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Friday, January 16, 2009

Obama gets the remaining $350B in TARP funds

NEW YORK ( -- President-elect Barack Obama secured access to the second half of the $700 billion financial rescue package Thursday, after the Senate voted 52-42 to kill a measure that would have blocked the funds' release.

It is unlikely that Obama's request for the money will face any additional roadblocks, since the law says both houses of Congress must pass disapproval measures to stop the bailout funds from being released.

"I'm gratified that a majority of the U.S. Senate, both Democrats and Republicans, voted today to give me the authority to implement the rest of the financial rescue plan in a new and responsible way," Obama said in a statement. "My pledge is to change the way this plan is implemented and keep faith with the American tax payer."

President Bush, acting on behalf of Obama, had sent Congress a formal request on Monday to release the second $350 billion of the Troubled Asset Relief Program funds to the Treasury Department.

Under the bailout legislation approved by Congress in October, unless Congress passes a joint resolution rejecting the request within 15 days, Treasury can begin tapping the funds. Obama had vowed to veto any resolution denying him the funds.

The campaign to block the funds was spearheaded by a group of Republican senators, led by Sen. David Vitter of Louisiana, who introduced the resolution on Tuesday.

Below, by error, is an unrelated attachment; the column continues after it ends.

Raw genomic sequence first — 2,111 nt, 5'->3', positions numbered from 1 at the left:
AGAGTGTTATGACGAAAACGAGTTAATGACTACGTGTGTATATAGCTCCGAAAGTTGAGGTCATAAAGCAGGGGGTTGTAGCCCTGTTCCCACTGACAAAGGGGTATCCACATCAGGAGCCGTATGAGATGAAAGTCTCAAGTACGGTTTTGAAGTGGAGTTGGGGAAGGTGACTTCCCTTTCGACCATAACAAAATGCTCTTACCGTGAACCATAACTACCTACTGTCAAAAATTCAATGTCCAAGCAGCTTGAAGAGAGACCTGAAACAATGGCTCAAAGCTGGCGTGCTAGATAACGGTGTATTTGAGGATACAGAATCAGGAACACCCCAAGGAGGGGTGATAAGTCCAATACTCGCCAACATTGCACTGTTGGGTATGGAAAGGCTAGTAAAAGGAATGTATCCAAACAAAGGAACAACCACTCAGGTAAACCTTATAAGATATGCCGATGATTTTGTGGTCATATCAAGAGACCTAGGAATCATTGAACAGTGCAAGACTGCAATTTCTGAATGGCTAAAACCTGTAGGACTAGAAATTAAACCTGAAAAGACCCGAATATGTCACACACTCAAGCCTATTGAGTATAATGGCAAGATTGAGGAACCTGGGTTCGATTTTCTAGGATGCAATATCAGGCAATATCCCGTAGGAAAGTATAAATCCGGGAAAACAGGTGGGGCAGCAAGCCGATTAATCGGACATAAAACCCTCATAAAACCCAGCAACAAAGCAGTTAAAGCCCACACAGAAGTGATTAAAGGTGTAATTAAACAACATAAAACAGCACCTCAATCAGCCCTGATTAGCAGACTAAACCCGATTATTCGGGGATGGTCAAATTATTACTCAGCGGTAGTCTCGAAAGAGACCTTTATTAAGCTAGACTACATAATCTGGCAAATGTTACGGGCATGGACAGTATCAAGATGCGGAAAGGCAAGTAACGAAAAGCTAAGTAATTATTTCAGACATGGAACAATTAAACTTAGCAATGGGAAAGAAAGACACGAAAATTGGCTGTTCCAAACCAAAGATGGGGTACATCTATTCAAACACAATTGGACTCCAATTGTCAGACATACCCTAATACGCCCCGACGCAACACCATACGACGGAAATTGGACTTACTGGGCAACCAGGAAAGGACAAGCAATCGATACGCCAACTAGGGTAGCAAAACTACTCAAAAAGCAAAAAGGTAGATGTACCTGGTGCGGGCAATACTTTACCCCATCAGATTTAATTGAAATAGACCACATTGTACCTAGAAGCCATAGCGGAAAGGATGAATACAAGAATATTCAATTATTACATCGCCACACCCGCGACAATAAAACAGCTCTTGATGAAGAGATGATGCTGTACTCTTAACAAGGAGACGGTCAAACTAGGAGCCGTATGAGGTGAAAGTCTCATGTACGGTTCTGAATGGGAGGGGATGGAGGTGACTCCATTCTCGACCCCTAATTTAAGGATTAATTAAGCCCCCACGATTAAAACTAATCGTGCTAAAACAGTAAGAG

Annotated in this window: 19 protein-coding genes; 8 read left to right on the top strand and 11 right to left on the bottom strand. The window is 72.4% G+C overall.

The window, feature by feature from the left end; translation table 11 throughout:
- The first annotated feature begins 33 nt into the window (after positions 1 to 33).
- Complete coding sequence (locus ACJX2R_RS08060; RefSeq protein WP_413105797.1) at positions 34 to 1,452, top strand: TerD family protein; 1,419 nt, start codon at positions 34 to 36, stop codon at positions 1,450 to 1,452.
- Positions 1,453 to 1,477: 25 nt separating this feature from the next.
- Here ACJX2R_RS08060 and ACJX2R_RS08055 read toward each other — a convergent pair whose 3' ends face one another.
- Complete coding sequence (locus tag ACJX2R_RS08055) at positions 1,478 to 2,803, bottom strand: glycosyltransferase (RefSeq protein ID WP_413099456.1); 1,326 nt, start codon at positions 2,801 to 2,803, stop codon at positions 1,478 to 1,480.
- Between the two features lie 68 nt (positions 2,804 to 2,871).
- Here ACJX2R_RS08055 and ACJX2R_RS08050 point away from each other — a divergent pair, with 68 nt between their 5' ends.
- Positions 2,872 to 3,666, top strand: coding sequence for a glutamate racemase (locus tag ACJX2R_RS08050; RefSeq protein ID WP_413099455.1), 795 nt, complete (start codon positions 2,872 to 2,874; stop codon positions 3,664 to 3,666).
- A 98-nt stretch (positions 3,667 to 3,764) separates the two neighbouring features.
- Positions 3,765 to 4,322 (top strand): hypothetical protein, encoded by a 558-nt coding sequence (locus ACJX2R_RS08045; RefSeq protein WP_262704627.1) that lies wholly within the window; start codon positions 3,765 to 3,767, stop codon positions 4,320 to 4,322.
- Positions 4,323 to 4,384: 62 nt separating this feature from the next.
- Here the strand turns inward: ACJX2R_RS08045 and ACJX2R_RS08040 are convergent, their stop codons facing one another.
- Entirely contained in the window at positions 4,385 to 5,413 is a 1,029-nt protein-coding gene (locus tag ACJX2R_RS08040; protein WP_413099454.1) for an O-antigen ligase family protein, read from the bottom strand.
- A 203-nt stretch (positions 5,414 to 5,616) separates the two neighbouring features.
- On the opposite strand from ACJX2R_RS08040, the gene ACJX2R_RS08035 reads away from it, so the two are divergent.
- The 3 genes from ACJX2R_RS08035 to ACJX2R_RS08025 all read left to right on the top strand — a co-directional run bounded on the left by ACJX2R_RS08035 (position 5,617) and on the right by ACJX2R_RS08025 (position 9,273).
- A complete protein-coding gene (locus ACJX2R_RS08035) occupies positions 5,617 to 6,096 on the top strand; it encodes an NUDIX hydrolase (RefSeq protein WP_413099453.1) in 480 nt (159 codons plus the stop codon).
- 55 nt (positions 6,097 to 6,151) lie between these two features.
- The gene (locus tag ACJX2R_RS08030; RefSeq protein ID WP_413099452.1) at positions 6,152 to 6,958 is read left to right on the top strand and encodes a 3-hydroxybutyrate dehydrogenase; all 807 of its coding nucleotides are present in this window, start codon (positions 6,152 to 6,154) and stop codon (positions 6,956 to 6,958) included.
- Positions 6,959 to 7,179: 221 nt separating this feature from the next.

On Thursday, top Obama economic adviser Larry Summers made the case for the funds in a letter to congressional leaders. Summers offered reassurances that the incoming administration will be responsible with its spending of TARP funds and pledged to commit $50 billion to $100 billion to address foreclosures.

Several key Democrats who had earlier stated their displeasure with the handling of the first $350 billion changed their tune.

"President-elect Obama has made clear he understands the mistakes of the previous administration, and he will try to correct them," said Senate Majority Leader Harry Reid, D-Nev. "Inaction now would punish the American public that is already suffering."

Still, many Republicans argued that the first $350 billion was largely wasted, and no clear measures have suggested the funding has worked.

"There's been mistake after mistake, embarrassment after embarrassment, and a complete lack of accountability in the TARP program," said Vitter. "The American people are not going to be fooled twice ... I urge all of my colleagues not to be fooled again, to say no to an open checkbook."

Nine Democrats voted to block more TARP rescue money, but six Republicans broke with the majority of their party and voted to release the funds.

House Speaker Nancy Pelosi, D-Calif., said Thursday that the House will vote next week on a TARP reform bill put forth by Rep. Barney Frank, D-Mass., House Financial Services Committee chairman. Frank authored a bill that sets conditions for the use of the funds, including foreclosure mitigation and improved oversight. Obama has said is in favor of Frank's bill.